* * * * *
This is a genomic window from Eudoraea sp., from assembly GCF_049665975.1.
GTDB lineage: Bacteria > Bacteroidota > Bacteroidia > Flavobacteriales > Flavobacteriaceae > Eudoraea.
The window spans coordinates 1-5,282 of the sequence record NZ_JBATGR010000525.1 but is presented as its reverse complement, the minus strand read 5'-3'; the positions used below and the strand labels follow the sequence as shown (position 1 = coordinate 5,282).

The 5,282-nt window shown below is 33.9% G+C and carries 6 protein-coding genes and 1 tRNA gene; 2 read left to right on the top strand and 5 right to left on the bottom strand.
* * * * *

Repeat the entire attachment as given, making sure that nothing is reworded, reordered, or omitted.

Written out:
This is a genomic window from Eudoraea sp., from assembly GCF_049665975.1.
GTDB lineage: Bacteria > Bacteroidota > Bacteroidia > Flavobacteriales > Flavobacteriaceae > Eudoraea.
The window spans coordinates 1-5,282 of the sequence record NZ_JBATGR010000525.1 but is presented as its reverse complement, the minus strand read 5'-3'; the positions used below and the strand labels follow the sequence as shown (position 1 = coordinate 5,282).

The 5,282-nt window shown below is 33.9% G+C and carries 6 protein-coding genes and 1 tRNA gene; 2 read left to right on the top strand and 5 right to left on the bottom strand.